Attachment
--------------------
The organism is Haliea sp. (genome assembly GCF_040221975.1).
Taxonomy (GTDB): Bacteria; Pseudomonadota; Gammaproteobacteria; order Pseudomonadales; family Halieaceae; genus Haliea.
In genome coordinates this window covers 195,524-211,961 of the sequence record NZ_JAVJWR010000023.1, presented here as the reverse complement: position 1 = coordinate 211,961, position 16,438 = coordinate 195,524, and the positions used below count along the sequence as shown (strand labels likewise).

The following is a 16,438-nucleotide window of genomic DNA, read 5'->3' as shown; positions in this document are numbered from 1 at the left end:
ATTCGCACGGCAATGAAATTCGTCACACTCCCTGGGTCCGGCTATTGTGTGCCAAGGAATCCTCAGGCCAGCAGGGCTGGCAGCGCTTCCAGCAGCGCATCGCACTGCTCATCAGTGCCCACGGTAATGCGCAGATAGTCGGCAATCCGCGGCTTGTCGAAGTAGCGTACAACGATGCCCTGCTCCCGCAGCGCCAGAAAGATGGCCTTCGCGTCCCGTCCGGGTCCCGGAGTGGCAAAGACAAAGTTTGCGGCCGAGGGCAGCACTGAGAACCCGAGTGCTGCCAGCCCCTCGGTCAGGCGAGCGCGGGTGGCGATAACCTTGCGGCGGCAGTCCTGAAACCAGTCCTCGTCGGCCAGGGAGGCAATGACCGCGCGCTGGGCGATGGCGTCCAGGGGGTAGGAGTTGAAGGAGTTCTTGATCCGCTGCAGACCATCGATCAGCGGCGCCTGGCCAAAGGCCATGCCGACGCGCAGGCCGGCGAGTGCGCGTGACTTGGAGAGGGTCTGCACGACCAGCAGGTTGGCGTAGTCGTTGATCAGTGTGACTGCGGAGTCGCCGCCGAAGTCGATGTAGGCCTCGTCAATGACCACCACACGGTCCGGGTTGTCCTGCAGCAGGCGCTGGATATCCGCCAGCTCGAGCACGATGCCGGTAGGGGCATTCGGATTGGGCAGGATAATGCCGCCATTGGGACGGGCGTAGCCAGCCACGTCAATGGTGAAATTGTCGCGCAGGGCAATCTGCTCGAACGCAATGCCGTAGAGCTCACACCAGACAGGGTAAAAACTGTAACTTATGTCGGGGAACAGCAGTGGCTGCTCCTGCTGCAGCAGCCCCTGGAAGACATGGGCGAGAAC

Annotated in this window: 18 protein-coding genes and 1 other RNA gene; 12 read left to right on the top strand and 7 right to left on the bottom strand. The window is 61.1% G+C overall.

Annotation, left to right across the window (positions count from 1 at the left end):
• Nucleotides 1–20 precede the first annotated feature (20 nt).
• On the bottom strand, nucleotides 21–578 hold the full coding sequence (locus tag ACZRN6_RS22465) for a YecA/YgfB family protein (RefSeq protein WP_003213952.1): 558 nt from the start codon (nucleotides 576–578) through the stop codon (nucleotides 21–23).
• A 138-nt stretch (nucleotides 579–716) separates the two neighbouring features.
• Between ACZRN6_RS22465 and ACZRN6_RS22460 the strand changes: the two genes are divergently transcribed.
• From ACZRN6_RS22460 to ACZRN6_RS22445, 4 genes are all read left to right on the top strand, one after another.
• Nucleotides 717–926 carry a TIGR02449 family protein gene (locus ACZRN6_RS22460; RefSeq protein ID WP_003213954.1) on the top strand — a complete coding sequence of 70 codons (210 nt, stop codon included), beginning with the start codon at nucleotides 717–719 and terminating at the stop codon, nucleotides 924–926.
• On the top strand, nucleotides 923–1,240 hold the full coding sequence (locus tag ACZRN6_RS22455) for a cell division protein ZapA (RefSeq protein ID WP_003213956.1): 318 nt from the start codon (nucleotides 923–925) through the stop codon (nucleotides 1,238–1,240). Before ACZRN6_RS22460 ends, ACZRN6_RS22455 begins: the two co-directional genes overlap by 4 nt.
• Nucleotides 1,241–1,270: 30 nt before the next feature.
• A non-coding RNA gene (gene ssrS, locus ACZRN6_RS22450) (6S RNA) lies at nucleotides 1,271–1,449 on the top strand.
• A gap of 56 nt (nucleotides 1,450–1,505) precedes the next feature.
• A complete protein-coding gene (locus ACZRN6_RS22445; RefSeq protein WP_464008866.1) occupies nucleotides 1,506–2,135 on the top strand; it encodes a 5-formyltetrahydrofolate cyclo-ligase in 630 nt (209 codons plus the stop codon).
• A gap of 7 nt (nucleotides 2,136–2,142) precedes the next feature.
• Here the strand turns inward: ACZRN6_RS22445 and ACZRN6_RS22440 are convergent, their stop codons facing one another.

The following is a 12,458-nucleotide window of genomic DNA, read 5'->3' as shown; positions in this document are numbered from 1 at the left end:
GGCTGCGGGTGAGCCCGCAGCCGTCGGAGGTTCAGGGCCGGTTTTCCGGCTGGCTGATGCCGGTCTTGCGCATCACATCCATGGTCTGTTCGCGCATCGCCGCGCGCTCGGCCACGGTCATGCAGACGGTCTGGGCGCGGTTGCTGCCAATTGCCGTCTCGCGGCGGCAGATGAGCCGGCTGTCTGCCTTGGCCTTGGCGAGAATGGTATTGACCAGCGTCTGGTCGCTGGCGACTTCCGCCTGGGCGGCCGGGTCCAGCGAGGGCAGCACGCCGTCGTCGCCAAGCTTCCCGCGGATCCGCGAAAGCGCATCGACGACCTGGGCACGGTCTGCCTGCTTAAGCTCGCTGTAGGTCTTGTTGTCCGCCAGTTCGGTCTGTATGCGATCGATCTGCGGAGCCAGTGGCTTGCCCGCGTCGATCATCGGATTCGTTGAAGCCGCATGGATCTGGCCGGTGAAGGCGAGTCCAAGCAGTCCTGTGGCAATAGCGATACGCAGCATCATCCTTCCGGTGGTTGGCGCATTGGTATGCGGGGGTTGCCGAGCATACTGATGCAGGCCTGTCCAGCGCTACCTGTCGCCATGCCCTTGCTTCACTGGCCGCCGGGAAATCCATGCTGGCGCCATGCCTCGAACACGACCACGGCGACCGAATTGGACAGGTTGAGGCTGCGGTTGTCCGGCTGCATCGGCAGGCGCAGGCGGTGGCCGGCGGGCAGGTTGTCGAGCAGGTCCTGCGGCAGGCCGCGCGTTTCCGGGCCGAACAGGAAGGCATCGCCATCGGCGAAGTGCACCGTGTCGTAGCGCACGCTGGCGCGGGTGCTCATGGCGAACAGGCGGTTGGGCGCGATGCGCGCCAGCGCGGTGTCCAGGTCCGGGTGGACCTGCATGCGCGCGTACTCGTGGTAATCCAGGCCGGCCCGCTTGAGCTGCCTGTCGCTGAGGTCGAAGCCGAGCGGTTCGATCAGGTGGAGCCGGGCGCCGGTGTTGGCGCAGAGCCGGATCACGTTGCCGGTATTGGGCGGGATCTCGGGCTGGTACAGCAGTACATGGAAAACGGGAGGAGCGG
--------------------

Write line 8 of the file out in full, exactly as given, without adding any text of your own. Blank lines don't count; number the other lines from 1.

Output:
• Nucleotides 1–20 precede the first annotated feature (20 nt).